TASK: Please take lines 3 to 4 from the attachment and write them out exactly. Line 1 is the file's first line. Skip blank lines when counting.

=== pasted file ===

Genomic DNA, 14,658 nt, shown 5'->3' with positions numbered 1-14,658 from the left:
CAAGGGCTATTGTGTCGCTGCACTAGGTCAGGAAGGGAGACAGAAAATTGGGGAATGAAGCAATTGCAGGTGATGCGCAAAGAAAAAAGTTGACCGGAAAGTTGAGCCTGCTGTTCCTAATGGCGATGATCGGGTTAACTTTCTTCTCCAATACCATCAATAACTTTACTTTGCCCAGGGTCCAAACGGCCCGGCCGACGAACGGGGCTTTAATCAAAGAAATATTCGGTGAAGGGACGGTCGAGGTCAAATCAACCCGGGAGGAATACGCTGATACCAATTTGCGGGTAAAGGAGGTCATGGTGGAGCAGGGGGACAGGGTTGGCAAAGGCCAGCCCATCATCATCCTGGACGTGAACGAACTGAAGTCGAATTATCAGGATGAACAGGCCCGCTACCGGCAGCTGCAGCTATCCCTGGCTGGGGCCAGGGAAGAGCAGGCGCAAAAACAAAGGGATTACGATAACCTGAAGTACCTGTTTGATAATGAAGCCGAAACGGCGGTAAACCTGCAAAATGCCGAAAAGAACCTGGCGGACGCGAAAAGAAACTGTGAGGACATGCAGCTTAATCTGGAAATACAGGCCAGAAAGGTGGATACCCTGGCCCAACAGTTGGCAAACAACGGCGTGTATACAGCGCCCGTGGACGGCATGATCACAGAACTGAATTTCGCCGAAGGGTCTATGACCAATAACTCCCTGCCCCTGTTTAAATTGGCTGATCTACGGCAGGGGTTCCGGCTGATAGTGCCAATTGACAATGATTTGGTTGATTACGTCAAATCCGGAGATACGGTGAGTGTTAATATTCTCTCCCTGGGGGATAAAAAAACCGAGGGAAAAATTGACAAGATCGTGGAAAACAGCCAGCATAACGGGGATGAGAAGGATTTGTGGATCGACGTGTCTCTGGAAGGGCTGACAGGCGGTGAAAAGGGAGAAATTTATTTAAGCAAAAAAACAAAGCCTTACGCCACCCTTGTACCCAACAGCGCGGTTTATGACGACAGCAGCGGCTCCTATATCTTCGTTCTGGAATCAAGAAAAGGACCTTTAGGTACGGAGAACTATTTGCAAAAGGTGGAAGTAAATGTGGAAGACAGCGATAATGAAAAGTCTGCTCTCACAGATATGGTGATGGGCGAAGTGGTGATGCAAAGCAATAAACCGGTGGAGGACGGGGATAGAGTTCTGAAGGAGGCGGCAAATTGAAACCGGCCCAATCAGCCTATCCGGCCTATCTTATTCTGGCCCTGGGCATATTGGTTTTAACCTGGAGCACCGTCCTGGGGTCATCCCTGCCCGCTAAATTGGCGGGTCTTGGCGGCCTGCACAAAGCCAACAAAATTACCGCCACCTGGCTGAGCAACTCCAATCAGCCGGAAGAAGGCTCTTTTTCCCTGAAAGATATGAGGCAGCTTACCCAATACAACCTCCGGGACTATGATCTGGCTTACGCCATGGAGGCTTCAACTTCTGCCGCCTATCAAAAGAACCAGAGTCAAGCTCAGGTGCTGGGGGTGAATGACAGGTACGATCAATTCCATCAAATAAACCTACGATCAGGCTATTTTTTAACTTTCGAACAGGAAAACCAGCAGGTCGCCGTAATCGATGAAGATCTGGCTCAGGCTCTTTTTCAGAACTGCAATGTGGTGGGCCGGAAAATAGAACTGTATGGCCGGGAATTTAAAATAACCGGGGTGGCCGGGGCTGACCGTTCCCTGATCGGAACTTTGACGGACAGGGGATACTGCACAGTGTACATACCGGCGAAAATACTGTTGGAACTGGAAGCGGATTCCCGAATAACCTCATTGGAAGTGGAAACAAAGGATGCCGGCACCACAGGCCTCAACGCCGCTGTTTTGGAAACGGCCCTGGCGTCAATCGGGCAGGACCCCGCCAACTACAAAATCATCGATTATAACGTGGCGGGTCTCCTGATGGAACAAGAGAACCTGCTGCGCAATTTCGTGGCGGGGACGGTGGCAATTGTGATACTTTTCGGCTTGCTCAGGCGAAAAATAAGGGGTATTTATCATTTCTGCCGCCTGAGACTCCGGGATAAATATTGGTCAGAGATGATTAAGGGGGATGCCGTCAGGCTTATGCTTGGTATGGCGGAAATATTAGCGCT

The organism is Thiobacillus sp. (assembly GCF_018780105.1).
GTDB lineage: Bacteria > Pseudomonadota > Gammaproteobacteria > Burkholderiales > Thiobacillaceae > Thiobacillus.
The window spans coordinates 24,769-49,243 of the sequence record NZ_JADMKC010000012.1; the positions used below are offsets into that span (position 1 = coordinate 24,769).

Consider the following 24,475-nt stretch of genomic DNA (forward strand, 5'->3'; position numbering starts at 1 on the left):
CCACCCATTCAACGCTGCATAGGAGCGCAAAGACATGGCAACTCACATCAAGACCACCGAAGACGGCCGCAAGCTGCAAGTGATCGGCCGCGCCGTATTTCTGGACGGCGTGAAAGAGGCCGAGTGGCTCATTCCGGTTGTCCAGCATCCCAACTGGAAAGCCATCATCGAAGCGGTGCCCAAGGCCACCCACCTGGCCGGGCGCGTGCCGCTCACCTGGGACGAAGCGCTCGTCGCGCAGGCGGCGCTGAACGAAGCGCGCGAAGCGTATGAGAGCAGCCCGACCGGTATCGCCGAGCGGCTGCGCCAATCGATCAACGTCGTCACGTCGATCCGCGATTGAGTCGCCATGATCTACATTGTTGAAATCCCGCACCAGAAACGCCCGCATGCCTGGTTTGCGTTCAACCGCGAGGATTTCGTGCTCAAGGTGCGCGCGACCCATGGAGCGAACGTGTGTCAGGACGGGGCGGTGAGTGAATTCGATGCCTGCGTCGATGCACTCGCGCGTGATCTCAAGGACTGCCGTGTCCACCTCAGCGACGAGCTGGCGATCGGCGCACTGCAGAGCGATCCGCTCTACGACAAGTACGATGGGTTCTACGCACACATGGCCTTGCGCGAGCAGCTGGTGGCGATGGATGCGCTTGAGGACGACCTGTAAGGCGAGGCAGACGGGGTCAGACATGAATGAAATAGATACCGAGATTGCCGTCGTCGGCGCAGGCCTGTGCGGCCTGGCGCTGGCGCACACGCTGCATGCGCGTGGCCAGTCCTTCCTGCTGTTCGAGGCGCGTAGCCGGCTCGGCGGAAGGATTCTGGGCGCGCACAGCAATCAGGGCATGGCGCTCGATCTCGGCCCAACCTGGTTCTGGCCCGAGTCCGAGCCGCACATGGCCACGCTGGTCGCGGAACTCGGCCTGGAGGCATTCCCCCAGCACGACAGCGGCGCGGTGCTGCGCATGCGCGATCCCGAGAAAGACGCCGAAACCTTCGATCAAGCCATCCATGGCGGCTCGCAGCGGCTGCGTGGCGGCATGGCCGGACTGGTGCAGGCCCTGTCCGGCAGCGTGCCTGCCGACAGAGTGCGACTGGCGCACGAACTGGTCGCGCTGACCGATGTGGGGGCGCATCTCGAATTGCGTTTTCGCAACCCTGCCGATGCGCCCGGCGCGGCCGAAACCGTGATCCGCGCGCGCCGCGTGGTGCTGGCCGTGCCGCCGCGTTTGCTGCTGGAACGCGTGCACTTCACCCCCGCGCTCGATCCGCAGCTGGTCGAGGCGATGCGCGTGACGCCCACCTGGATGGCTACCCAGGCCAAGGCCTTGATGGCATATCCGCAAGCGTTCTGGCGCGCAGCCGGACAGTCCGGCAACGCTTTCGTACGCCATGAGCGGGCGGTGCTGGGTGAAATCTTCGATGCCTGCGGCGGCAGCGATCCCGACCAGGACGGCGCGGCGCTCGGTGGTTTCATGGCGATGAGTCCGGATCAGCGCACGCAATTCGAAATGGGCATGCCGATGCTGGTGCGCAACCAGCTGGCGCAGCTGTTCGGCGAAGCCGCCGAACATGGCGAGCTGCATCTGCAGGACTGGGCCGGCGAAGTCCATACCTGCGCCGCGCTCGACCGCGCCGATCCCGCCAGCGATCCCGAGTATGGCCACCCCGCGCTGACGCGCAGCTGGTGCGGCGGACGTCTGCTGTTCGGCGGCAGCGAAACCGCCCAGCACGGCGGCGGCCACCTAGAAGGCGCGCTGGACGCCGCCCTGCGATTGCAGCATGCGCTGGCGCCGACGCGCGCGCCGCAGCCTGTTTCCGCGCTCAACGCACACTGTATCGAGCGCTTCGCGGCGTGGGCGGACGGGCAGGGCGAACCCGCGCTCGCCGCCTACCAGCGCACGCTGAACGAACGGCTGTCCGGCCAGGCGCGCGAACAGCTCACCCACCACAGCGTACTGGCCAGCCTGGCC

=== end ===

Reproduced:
The organism is Thiobacillus sp. (assembly GCF_018780105.1).
GTDB lineage: Bacteria > Pseudomonadota > Gammaproteobacteria > Burkholderiales > Thiobacillaceae > Thiobacillus.